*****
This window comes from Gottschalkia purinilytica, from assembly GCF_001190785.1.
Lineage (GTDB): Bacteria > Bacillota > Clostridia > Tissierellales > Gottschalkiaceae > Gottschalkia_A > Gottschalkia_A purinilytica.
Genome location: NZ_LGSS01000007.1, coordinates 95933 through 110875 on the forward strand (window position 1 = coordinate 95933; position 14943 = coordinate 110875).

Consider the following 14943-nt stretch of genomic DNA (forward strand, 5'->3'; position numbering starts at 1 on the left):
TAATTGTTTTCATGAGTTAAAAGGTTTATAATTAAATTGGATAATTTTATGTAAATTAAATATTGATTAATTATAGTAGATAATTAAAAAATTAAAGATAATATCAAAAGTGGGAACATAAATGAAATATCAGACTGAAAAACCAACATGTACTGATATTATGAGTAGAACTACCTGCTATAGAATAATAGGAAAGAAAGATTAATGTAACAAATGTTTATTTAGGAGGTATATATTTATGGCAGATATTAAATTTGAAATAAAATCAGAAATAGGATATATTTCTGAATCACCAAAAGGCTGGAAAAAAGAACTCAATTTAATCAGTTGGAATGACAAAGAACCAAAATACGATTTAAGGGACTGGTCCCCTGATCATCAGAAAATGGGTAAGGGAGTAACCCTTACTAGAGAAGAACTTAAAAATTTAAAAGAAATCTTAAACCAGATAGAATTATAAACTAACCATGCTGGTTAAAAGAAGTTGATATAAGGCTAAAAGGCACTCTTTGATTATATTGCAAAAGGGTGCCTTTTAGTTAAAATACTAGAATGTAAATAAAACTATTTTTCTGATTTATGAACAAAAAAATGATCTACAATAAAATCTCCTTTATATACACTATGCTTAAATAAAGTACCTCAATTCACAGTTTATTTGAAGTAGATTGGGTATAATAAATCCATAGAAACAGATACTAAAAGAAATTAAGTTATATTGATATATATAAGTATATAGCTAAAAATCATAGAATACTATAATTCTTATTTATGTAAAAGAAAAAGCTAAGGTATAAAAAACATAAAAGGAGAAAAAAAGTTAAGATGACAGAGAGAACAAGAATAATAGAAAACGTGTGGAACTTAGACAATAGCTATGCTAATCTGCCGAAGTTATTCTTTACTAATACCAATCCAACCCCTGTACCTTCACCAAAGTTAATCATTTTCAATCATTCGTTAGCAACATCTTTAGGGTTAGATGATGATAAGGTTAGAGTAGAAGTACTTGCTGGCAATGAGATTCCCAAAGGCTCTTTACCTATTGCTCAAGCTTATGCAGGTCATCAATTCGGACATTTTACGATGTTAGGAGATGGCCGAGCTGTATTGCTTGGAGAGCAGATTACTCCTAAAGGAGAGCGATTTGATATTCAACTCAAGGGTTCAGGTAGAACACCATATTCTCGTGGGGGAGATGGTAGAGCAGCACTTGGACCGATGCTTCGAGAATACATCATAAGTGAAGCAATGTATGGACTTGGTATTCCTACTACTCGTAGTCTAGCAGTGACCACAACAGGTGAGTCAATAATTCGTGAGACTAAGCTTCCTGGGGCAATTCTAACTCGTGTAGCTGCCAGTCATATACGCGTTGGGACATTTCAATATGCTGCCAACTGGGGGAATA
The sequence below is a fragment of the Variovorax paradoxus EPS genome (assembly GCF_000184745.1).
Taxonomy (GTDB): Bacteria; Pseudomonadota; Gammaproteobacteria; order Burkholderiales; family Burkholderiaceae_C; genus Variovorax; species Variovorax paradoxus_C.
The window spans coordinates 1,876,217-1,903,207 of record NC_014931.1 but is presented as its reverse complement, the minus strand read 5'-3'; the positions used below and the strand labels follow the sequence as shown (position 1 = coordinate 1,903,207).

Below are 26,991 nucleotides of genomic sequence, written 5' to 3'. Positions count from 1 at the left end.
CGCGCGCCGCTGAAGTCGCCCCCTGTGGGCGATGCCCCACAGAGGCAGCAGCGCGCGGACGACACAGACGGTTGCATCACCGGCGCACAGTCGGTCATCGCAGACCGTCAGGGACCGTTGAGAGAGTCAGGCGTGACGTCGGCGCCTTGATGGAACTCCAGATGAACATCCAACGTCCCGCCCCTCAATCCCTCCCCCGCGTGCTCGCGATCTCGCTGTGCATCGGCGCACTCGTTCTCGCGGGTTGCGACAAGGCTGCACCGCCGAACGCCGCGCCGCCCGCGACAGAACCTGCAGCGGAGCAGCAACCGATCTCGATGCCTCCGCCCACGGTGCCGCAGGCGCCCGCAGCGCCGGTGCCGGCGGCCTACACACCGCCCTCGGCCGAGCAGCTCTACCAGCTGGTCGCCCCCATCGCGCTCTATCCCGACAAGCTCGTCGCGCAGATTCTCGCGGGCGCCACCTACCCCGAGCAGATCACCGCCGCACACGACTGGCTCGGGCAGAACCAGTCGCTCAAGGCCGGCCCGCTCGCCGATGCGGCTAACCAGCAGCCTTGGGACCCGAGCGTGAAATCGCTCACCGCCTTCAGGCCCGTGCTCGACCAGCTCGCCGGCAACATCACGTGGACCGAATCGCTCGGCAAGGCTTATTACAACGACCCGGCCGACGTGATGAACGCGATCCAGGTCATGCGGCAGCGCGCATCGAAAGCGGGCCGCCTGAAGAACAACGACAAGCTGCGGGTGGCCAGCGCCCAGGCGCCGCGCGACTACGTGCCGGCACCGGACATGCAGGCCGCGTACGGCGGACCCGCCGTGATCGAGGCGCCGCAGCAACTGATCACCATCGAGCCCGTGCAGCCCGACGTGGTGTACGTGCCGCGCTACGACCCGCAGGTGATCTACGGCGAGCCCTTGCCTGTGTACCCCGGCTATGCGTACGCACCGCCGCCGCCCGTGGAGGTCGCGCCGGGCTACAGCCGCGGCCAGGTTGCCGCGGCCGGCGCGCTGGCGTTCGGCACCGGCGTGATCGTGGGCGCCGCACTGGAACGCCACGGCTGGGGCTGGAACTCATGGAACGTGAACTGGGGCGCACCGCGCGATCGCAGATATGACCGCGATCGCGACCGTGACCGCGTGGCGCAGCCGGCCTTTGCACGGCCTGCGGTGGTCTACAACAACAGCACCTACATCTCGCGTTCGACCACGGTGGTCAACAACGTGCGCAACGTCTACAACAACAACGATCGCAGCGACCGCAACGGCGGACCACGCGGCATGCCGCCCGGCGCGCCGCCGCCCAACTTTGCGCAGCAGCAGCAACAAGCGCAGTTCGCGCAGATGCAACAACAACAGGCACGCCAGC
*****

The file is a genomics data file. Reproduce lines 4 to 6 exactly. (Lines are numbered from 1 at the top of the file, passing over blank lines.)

Consider the following 14943-nt stretch of genomic DNA (forward strand, 5'->3'; position numbering starts at 1 on the left):
TAATTGTTTTCATGAGTTAAAAGGTTTATAATTAAATTGGATAATTTTATGTAAATTAAATATTGATTAATTATAGTAGATAATTAAAAAATTAAAGATAATATCAAAAGTGGGAACATAAATGAAATATCAGACTGAAAAACCAACATGTACTGATATTATGAGTAGAACTACCTGCTATAGAATAATAGGAAAGAAAGATTAATGTAACAAATGTTTATTTAGGAGGTATATATTTATGGCAGATATTAAATTTGAAATAAAATCAGAAATAGGATATATTTCTGAATCACCAAAAGGCTGGAAAAAAGAACTCAATTTAATCAGTTGGAATGACAAAGAACCAAAATACGATTTAAGGGACTGGTCCCCTGATCATCAGAAAATGGGTAAGGGAGTAACCCTTACTAGAGAAGAACTTAAAAATTTAAAAGAAATCTTAAACCAGATAGAATTATAAACTAACCATGCTGGTTAAAAGAAGTTGATATAAGGCTAAAAGGCACTCTTTGATTATATTGCAAAAGGGTGCCTTTTAGTTAAAATACTAGAATGTAAATAAAACTATTTTTCTGATTTATGAACAAAAAAATGATCTACAATAAAATCTCCTTTATATACACTATGCTTAAATAAAGTACCTCAATTCACAGTTTATTTGAAGTAGATTGGGTATAATAAATCCATAGAAACAGATACTAAAAGAAATTAAGTTATATTGATATATATAAGTATATAGCTAAAAATCATAGAATACTATAATTCTTATTTATGTAAAAGAAAAAGCTAAGGTATAAAAAACATAAAAGGAGAAAAAAAGTTAAGATGACAGAGAGAACAAGAATAATAGAAAACGTGTGGAACTTAGACAATAGCTATGCTAATCTGCCGAAGTTATTCTTTACTAATACCAATCCAACCCCTGTACCTTCACCAAAGTTAATCATTTTCAATCATTCGTTAGCAACATCTTTAGGGTTAGATGATGATAAGGTTAGAGTAGAAGTACTTGCTGGCAATGAGATTCCCAAAGGCTCTTTACCTATTGCTCAAGCTTATGCAGGTCATCAATTCGGACATTTTACGATGTTAGGAGATGGCCGAGCTGTATTGCTTGGAGAGCAGATTACTCCTAAAGGAGAGCGATTTGATATTCAACTCAAGGGTTCAGGTAGAACACCATATTCTCGTGGGGGAGATGGTAGAGCAGCACTTGGACCGATGCTTCGAGAATACATCATAAGTGAAGCAATGTATGGACTTGGTATTCCTACTACTCGTAGTCTAGCAGTGACCACAACAGGTGAGTCAATAATTCGTGAGACTAAGCTTCCTGGGGCAATTCTAACTCGTGTAGCTGCCAGTCATATACGCGTTGGGACATTTCAATATGCTGCCAACTGGGGGAATA
The sequence below is a fragment of the Variovorax paradoxus EPS genome (assembly GCF_000184745.1).